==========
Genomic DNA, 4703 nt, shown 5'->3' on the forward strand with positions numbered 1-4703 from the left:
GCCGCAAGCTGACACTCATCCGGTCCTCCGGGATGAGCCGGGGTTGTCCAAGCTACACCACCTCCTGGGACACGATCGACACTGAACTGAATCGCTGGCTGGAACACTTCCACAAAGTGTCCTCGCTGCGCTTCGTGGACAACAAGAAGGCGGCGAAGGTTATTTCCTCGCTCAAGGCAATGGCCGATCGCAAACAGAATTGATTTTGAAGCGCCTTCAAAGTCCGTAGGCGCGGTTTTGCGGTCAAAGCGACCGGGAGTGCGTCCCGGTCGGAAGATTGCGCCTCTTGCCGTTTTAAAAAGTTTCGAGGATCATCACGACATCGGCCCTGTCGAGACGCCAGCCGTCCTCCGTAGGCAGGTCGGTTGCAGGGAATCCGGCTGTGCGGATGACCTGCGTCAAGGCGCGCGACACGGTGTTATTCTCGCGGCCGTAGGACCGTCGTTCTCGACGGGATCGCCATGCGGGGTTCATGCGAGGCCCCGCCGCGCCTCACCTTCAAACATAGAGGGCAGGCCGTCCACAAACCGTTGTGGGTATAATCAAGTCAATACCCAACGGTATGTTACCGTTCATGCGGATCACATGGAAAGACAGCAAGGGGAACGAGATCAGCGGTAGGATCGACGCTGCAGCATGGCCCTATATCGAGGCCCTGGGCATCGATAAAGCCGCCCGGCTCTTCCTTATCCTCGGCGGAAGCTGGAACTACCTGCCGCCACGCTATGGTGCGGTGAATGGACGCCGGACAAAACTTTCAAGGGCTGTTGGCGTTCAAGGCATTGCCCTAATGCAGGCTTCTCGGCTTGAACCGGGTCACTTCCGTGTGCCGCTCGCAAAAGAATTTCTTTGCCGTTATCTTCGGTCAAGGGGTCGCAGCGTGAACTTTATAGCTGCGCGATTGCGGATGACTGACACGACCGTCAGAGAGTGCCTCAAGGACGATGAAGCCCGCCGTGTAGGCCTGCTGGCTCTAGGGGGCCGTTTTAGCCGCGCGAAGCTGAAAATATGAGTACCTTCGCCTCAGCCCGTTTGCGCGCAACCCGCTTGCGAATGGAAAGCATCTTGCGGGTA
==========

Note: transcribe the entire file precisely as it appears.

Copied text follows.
Genomic DNA, 4703 nt, shown 5'->3' on the forward strand with positions numbered 1-4703 from the left:
GCCGCAAGCTGACACTCATCCGGTCCTCCGGGATGAGCCGGGGTTGTCCAAGCTACACCACCTCCTGGGACACGATCGACACTGAACTGAATCGCTGGCTGGAACACTTCCACAAAGTGTCCTCGCTGCGCTTCGTGGACAACAAGAAGGCGGCGAAGGTTATTTCCTCGCTCAAGGCAATGGCCGATCGCAAACAGAATTGATTTTGAAGCGCCTTCAAAGTCCGTAGGCGCGGTTTTGCGGTCAAAGCGACCGGGAGTGCGTCCCGGTCGGAAGATTGCGCCTCTTGCCGTTTTAAAAAGTTTCGAGGATCATCACGACATCGGCCCTGTCGAGACGCCAGCCGTCCTCCGTAGGCAGGTCGGTTGCAGGGAATCCGGCTGTGCGGATGACCTGCGTCAAGGCGCGCGACACGGTGTTATTCTCGCGGCCGTAGGACCGTCGTTCTCGACGGGATCGCCATGCGGGGTTCATGCGAGGCCCCGCCGCGCCTCACCTTCAAACATAGAGGGCAGGCCGTCCACAAACCGTTGTGGGTATAATCAAGTCAATACCCAACGGTATGTTACCGTTCATGCGGATCACATGGAAAGACAGCAAGGGGAACGAGATCAGCGGTAGGATCGACGCTGCAGCATGGCCCTATATCGAGGCCCTGGGCATCGATAAAGCCGCCCGGCTCTTCCTTATCCTCGGCGGAAGCTGGAACTACCTGCCGCCACGCTATGGTGCGGTGAATGGACGCCGGACAAAACTTTCAAGGGCTGTTGGCGTTCAAGGCATTGCCCTAATGCAGGCTTCTCGGCTTGAACCGGGTCACTTCCGTGTGCCGCTCGCAAAAGAATTTCTTTGCCGTTATCTTCGGTCAAGGGGTCGCAGCGTGAACTTTATAGCTGCGCGATTGCGGATGACTGACACGACCGTCAGAGAGTGCCTCAAGGACGATGAAGCCCGCCGTGTAGGCCTGCTGGCTCTAGGGGGCCGTTTTAGCCGCGCGAAGCTGAAAATATGAGTACCTTCGCCTCAGCCCGTTTGCGCGCAACCCGCTTGCGAATGGAAAGCATCTTGCGGGTA